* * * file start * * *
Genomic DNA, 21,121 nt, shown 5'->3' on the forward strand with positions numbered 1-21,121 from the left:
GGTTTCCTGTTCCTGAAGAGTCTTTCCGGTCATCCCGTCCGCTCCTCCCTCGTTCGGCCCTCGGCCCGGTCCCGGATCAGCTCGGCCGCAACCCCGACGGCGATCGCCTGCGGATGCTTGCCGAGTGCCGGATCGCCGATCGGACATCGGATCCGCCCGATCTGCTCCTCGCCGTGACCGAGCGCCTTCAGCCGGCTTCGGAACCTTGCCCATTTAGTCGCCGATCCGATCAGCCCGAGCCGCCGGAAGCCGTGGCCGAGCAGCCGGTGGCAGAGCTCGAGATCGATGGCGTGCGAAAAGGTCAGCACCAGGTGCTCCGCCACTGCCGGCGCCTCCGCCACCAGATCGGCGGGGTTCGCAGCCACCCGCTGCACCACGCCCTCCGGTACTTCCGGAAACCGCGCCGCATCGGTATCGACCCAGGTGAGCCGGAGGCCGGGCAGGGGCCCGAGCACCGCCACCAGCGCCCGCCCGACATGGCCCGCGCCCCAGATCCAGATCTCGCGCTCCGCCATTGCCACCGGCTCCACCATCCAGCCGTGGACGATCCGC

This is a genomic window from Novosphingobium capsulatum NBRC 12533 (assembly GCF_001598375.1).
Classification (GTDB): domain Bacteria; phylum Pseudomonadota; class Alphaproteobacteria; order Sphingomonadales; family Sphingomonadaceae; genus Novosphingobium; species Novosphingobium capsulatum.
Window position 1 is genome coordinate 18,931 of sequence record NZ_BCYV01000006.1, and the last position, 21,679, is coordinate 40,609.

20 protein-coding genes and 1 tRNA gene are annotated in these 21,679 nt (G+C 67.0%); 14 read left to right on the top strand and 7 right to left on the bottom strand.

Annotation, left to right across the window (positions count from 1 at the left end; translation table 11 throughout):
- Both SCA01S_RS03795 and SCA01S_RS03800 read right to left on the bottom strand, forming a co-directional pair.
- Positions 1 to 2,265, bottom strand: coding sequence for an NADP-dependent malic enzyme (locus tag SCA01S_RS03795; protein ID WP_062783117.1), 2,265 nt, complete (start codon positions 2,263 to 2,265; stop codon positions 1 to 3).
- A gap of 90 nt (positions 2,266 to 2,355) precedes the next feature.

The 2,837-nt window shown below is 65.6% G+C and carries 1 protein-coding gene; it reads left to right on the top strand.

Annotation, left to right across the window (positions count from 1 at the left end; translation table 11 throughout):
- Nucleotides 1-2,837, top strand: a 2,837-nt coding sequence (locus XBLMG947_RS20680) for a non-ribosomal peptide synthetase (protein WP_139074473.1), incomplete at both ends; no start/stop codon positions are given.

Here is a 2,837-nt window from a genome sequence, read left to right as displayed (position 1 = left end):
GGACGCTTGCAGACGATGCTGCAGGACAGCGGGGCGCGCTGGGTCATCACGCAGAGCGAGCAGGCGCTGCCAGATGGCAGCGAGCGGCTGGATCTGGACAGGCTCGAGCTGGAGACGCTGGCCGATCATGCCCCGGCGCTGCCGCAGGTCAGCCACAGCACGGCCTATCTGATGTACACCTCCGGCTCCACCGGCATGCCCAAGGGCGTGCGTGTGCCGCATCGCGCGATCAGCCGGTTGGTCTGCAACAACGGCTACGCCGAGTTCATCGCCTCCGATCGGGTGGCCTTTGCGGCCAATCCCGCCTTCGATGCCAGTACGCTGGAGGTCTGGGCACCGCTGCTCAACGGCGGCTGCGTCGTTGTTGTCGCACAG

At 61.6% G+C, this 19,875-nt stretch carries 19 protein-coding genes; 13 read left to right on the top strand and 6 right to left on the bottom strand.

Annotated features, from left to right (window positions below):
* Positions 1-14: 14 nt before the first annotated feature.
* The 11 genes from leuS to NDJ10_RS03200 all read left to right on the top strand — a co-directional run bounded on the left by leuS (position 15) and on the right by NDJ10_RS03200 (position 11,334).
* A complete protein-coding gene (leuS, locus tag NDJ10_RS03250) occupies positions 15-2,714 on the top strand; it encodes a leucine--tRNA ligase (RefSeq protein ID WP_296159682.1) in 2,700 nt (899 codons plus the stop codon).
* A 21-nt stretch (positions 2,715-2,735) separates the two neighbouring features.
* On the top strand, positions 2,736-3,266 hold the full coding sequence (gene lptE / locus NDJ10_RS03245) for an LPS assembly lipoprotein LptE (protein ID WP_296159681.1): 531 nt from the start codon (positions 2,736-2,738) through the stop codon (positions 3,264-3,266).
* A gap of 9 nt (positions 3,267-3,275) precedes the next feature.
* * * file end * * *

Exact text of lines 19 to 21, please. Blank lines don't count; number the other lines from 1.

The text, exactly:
* The 11 genes from leuS to NDJ10_RS03200 all read left to right on the top strand — a co-directional run bounded on the left by leuS (position 15) and on the right by NDJ10_RS03200 (position 11,334).
* A complete protein-coding gene (leuS, locus tag NDJ10_RS03250) occupies positions 15-2,714 on the top strand; it encodes a leucine--tRNA ligase (RefSeq protein ID WP_296159682.1) in 2,700 nt (899 codons plus the stop codon).
* A 21-nt stretch (positions 2,715-2,735) separates the two neighbouring features.